Adapter for HP Logic Analyzers
In August 2009, I made an adapter to easily connect my logic analyzer
to the address, data, and control lines of the CPU chip. It
allows complete access to the operation of the CPU board
core. This board is a modification of the 68B09 adapter
from the WPC project.
Adapter board in operation on a System 11 board. This allows
accurately trace the program execution and better find what is wrong
with a board.
Typical view of Logic Analyzer connected to a CPU chip. The
last two lines
are spare signals that the user can clip to the board (blue clip in
Adapter for 16 pin DIPs
had some small amount of space leftover on the above circuit board for
the Logic Analyzer, so I added two smaller boards. One is
here, and allows a LA pad to monitor all 16 lines of a 16-pin DIP IC.
This adapter allows a straight-through connection of a 16 pin DIP and
tap for a LA pod. All 16 pins of the DIP can be easily
LA screen display with an example test.
Siamese board setup with
the Logic Analyzer
is better than a CPU board being observed by a Logic Analyzer?
Why two boards of course. After 10 years of
boards, I have encountered one or two that pass all tests on the
individual components, but still do not boot and run. I
brute force way of finding the problem, and imagined a setup where a
good reference board was compared step-by-step with the bad board.
The setup below shows this configuration.
Twin boards on the Logic Analyzer to find why one does not
crystal oscillator and reset circuit from the master board is used on
the slave board by removing selected components from the power up reset
circuit and the crystal oscillator. They are passed by a
wire bridge shown as the grey cable in the image above. This
cable plugs into the sound CPU socket.
With this setup the two
boards will run precisely in sync and their data and address busses
will have identical contents (using identical copies of the game ROM of
course) until the bad board deviates. By inspecting the data
address busses, we can see why the bad board has failed.
Screen snap of the Logic
Analyzer for the Siamese setup
above screen shows an example output of the siamese setup.
first box shows a write to ram location 0x9B and 0x9C with the number
0x2100 (big endian). The second box shows a read from that
location, and we see the same data coming out of RAM.
a second read a few clock cycles later, this data is now 0x9B82.
After replacing the RAM chip and seeing no difference, I
that the problem was with the RAM power circuit. Indeed
that issue fixes the bad board. Success.
Logic Analyzer with a System 3-7 System I
find the System 3-7 series harder to debug as they have the simpler
diagnostics and the finicky interboard connector. It occurred to
me that the entire bus is available on the Driver Board, and that I
could solder in a set of Logic Analyzer pods to debug any CPU board
that fails to boot or has problems.
Logic Analyzer connected to the Driver Board of a System 3-7.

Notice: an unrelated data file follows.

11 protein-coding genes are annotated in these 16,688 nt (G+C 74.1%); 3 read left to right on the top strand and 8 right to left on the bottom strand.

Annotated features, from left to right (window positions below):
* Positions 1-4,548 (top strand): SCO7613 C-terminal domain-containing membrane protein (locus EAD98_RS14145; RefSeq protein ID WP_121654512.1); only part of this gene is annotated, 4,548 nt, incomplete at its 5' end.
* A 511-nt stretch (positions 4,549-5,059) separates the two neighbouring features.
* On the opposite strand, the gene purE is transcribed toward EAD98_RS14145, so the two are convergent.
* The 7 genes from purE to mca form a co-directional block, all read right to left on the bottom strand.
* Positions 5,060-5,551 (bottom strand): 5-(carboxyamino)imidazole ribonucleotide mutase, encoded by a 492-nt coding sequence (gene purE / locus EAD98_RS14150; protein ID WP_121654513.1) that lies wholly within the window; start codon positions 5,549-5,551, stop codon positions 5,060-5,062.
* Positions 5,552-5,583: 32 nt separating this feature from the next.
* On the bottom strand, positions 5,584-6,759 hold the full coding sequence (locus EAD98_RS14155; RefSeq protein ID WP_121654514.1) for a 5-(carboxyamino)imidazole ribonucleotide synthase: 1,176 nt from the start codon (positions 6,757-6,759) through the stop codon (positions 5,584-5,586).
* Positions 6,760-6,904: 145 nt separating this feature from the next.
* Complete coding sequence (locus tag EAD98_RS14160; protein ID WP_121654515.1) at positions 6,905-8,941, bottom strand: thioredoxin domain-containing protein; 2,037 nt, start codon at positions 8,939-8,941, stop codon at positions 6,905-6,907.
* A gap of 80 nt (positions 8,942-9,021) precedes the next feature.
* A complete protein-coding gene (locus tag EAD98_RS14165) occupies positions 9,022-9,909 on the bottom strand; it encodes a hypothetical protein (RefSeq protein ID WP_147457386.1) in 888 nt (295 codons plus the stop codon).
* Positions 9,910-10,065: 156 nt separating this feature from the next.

decided that ribbon cables would be the neatest way to go and
soldered in a 40-wide strip to the back of the Driver Board. The
LA adapters then plug into that and the short stub of ribbon is out of
the way when not in use.
Logic Analyzer display during a generic read/write interval.
the above screen we can catch a write from the CPU (at the "X" marker)
to address 0x3002. We can see that the waveforms are consistent
with the writes/reads occurring at the falling edge of the Phase 2
clock and agrees with the 6800 data sheet.
two pods (each 16 channels), I have four spare inputs left over.
These can be used by monitoring other signals so that I can
better diagnose problems. For example, on one System 3 board, I
can tell that an intended write with the data "0xff" actually shows up
as an "0xe" on the databus. By hooking one of the spares to the
output of the PIC68 CPU emulator, I can see that the problem is in the 8T28 bus transceiver (IC9).
PIA focused Logic Analyzer adapter There
are times when I need to know why a particular PIA is showing a
malfunction. Unfortunately, they have three chip selects and that
makes it tricky to know exactly when it is being addressed. It is
for example not easy to use a scope to trap a write or read. Even
with my CPU chip logic analyzer adapter, as some
of the decoding and address lines to the PIA could be broken. To
address this, I decided to make an adapter specifically for the PIA,
but to make it more universal, I decided to build it into a 40-pin IC
test clip. This allows me to check any PIA even if it is original
and soldered into the board.
This is the IC test clip with the ribbon cable to the Logic Analyzer
purchased a 40-pin 0.6" wide test clip on Ebay for about $12, and found
one that did not have mushroom caps on the pins (pins protruding were straight shaft). This was
important so I could mate it to a row of sockets and then soldered to
the exposed pins. This allows me to pull the sockets off and
reuse the clip with a different set of cables.